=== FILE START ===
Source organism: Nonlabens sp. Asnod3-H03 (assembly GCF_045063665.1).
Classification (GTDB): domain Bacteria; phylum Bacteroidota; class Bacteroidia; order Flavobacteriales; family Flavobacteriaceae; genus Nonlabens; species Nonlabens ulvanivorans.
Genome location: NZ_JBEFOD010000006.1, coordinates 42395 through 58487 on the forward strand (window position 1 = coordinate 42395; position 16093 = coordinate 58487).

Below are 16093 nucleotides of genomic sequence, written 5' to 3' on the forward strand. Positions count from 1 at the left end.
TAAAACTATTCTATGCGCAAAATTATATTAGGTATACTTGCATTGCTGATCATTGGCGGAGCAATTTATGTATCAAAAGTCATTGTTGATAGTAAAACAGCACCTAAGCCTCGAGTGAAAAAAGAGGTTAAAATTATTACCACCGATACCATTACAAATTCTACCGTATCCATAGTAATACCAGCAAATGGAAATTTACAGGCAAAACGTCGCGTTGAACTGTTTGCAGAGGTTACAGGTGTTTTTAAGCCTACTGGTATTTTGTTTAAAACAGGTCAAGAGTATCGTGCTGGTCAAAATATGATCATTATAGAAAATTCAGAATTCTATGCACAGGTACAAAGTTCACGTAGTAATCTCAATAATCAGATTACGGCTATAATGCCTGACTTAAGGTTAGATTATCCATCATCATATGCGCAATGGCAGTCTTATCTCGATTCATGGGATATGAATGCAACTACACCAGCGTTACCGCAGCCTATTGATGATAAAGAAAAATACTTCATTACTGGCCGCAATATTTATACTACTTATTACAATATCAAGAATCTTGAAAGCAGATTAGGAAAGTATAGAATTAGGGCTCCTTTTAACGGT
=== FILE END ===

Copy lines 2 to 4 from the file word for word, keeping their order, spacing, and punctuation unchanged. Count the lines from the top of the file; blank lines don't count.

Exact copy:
Classification (GTDB): domain Bacteria; phylum Bacteroidota; class Bacteroidia; order Flavobacteriales; family Flavobacteriaceae; genus Nonlabens; species Nonlabens ulvanivorans.
Genome location: NZ_JBEFOD010000006.1, coordinates 42395 through 58487 on the forward strand (window position 1 = coordinate 42395; position 16093 = coordinate 58487).

Below are 16093 nucleotides of genomic sequence, written 5' to 3' on the forward strand. Positions count from 1 at the left end.